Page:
Recall that wireless transmission was ridiculed until it was used by the Titanic to radio for help. Who would have thought everyone would need to talk on the phone in their cars while driving! And electronic tablets to read books and access information - why would anyone need that when we have paper books and libraries?
When I read through some of the comments by my Engineer colleagues, I'm truly surprised at how stupid they assume the Engineers at Amazon actually are when they performed the feasibility studies: Do you think they lack the common sense one would expect from a well-trained Engineer?
Here is my Facebook post to a general audience on the subject of the drone delivery:
Of course, there are catches: • In the version demonstrated, it can only carry up to 5 lbs (~2.3kg), which according to Bezos is 83% of their shipments;
• It has a range of only 10 miles radius from the distribution center. At present, Amazon has 92 of these worldwide, so they would need to add more, smaller ones in urban areas (but see below);
• Wind: As anyone who has flown model aircraft will tell you, these small vehicles are sensitive to winds, both gusts and steady breezes. It's one thing to compensate the flight path for wind, but it drains power, shortening range. In addition, urban areas have tall buildings, which creates all sorts of weird air currents;
• Temperature: To be "environmentally friendly" these drones run on Li-ion batteries, which like to be warm to extract the most energy. Although a propeller becomes slightly more efficient in cold weather, the loss in battery energy more than offsets this. [There's a reason why we'll be depending on petroleum as a transportation fuel, especially for aircraft, into the foreseeable future: It holds much more energy per pound than can be stored in batteries.]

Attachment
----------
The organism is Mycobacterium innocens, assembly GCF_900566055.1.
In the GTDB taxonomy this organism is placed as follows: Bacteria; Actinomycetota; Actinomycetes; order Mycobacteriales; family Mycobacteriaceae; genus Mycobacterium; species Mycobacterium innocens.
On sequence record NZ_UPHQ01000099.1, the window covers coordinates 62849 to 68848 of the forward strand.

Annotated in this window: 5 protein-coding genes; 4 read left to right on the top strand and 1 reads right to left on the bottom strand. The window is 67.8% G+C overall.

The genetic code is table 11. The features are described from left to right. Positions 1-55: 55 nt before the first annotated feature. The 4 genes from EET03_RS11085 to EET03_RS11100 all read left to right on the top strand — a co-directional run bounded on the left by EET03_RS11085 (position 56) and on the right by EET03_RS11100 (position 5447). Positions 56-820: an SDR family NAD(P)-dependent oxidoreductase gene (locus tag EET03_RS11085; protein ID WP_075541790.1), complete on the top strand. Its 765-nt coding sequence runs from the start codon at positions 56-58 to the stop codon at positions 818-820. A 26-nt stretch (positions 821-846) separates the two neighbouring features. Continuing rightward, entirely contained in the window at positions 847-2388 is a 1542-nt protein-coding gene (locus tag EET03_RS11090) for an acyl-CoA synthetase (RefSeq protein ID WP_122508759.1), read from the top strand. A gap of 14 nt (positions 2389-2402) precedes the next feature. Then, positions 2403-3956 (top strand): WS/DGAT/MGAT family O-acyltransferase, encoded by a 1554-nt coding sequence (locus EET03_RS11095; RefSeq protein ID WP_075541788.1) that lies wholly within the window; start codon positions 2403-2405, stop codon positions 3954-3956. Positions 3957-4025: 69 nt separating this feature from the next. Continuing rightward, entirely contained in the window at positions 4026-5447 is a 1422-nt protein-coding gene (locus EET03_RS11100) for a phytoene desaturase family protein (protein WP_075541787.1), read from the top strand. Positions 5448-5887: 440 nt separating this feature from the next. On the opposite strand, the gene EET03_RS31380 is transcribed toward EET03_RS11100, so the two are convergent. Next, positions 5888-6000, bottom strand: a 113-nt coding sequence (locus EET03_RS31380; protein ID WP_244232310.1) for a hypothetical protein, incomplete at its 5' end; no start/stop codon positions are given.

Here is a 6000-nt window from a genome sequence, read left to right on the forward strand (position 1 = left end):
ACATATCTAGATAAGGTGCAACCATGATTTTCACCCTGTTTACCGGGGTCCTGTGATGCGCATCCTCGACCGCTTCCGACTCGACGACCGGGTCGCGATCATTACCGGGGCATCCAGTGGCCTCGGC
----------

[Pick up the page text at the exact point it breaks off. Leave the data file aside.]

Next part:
As I somewhat alluded to above, this would need much more R&D to work in an urban area, for things like delivery points, additional wind currents, lack of urban warehouse locations, and so forth. If you bothered to watch the entire 60 Minutes segment on Amazon, you would have noticed that the warehouse they showcased was 1.2 million ft² -- That's about 30 acres under one roof; and about double that in land area when you factor in loading docks, truck staging, etc... -- You're not going to see this in downtown NYC or Chicago any time soon.
On The Other Hand, suburban small parcel delivery is much more feasible, at least in the beginning, as it solves the issues of single family dwelling delivery in low crime areas, and of industrial park siting of the distribution warehouses, which incidentally would be somewhat smaller as they would be limited to items weighing under 5 lbs.
NASA's Orion Flight Software Production Systems Manager Darrel G. Raines joins Planet Analog Editor Steve Taranovich and Embedded.com Editor Max Maxfield to talk about embedded flight software used in Orion Spacecraft, part of NASA's Mars mission. Live radio show and live chat. Get your questions ready.